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Illustration: Eniola Odetunde/Axios

Americans all over the country are going back to their offices, but New Yorkers aren't.

Why it matters: Office workers are super-drivers of New York City's economy and essential to its post-pandemic recovery. Scores of businesses in the city are suffocating as they delay their return to work or, worse, decide to work from home forever.

"Manhattan has really gone downhill since the pandemic began," says Mitchell Moss, a professor of urban planning at NYU. "There are no tourists, no shoppers and, of course, no workers."

By the numbers: Nationally, around 25% of workers have returned to offices, the Wall Street Journal reports. In Los Angeles, 32% have gone back, and in Dallas, 40%.

  • But only 12% of New Yorkers have returned, according to the latest numbers from commercial real estate firm CBRE, which manages 20 million square feet of office space in the city.

What's happening: "All of the reasons why New York is suffering disproportionately right now are related to its competitive advantages," says Tim Tompkins, president of the Times Square Alliance.

  • The city has a robust public transit system, which is how most people get to work. Driving-first cities have seen higher rates of return than New York, where many workers are still nervous about virus transmission on buses and trains.
  • The restaurants, shops, museums and theaters that give the city its charm are closed or running at limited capacity, and so many have fled to the Hamptons or elsewhere, and commuters who travel in from Long Island, Connecticut or New Jersey are staying away.
  • The city's density is also working against it. In fact, in the city's suburbs, return-to-work rates are around 33%, per CBRE.

On top of that, New Yorkers have been spooked by the early, aggressive coronavirus caseloads in the city.

  • "Now that we’re in that mindset, I think it's very hard to shift gears and come out of it," says Nicole LaRusso of CBRE. "There was such an emphasis on, 'We need to stay home to stay safe.' I think that that message sunk in."
  • Look for New York's return to work to remain slow as cases are rising again.

The bottom line: "It’s unnerving for everyone to have this relative stillness in New York City," Tompkins says. "But people who have been through a few cycles of New York’s capacity for reincarnation are more comfortable."

My thought bubble: I just moved here in February, and I'm still feeling pretty bright-eyed and bushy-tailed about all of it. So can we please stop saying "New York is over"?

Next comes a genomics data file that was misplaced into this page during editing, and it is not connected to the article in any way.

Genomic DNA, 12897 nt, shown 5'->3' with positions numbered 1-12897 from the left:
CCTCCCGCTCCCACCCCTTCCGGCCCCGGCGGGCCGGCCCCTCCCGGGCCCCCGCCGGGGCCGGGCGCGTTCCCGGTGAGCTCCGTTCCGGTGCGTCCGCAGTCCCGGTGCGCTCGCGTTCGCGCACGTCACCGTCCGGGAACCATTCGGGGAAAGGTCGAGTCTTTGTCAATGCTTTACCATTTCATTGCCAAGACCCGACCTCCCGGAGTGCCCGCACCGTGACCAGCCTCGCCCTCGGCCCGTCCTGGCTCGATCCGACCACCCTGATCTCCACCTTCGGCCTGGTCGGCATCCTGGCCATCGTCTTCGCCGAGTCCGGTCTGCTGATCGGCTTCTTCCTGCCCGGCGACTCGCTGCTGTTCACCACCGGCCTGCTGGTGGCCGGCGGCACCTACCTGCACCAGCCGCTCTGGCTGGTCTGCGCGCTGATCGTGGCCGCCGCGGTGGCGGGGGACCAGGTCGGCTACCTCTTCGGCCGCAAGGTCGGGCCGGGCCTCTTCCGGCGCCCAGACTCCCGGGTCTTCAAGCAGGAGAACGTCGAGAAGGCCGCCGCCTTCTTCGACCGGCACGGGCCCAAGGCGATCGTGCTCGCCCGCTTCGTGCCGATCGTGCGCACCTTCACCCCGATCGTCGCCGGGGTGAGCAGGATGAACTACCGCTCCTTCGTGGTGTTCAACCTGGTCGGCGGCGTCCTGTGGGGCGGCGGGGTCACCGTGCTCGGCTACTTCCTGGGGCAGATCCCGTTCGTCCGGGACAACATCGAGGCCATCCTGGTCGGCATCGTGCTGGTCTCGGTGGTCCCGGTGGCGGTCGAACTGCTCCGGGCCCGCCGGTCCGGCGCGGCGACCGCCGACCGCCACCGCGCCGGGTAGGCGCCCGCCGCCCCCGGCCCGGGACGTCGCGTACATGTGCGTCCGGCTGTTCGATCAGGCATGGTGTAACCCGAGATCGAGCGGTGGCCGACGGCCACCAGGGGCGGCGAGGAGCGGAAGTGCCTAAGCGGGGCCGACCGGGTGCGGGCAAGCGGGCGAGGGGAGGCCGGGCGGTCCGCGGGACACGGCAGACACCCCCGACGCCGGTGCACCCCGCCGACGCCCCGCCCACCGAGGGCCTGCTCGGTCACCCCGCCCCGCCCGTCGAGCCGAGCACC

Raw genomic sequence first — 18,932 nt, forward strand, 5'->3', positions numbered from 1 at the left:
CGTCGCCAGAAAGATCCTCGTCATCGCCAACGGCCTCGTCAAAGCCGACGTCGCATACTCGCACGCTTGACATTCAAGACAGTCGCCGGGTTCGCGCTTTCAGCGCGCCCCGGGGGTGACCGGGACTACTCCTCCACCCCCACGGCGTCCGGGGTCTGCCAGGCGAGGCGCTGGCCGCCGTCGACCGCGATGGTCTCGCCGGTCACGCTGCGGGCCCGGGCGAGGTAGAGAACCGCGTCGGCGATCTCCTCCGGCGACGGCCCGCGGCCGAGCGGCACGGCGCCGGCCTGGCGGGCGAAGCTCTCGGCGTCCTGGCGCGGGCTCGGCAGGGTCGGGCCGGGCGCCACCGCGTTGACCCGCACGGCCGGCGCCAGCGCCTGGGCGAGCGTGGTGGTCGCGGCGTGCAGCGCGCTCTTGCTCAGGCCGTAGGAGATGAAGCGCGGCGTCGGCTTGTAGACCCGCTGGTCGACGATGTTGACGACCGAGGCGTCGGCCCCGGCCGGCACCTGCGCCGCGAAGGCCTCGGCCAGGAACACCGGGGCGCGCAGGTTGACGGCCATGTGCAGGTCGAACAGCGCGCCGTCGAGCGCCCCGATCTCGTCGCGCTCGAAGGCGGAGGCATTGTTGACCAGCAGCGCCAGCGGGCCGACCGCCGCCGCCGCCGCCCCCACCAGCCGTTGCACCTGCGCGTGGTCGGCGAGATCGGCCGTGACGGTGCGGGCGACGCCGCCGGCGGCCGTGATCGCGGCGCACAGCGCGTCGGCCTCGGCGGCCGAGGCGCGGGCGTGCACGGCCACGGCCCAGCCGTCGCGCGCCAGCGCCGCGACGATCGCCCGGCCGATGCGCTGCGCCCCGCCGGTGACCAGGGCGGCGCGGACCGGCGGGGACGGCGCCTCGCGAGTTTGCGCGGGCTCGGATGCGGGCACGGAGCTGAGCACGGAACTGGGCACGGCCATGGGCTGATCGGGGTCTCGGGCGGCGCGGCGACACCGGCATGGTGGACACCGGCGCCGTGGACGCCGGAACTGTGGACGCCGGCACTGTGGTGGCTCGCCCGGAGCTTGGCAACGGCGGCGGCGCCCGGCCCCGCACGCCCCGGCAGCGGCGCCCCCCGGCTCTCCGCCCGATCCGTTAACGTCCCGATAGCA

Go deeper

Dec 20, 2020 - Health

CDC panel says adults over 75, essential workers should be next in line for vaccine

The Pfizer-BioNTech COVID-19 vaccine at the Falmouth Health Centre on Dec. 20 in Falmouth, England. Photo: Hugh Hastings/Getty Images

Americans 75 and older along with roughly 30 million "frontline essential workers" should be next in line to get coronavirus vaccinations, a group of experts that make recommendations to the CDC voted on Sunday, per the New York Times.

Why it matters: Adults over 75 are eight times more likely to be hospitalized after contracting the coronavirus. Essential workers are at an elevated risk for COVID-19 infections and are disproportionately people of color, who face higher mortality rates from the coronavirus than white people.

Stark reminder for America's corporate leaders

Rosalind "Roz" Brewer is about to become only the second Black woman to permanently lead a Fortune 500 company. She starts as Walgreens CEO on March 15.

Why it matters: It's a stark reminder of how far corporate America's top decision-makers have to go during an unprecedented push by politicians, employees and even a stock exchange to diversify their top ranks.

Ina Fried, author of Login
Updated 1 hour ago - Technology

Apple's quarterly sales top $100 billion for first time

Credit: Apple

Spurred by strong sales of the latest iPhones, Apple reported it took in a record $111 billion in revenue for the three months ended Dec. 31, as the company crushed expectations.

Why it matters: The move showed even a pandemic didn't dull demand for Apple's latest smartphones.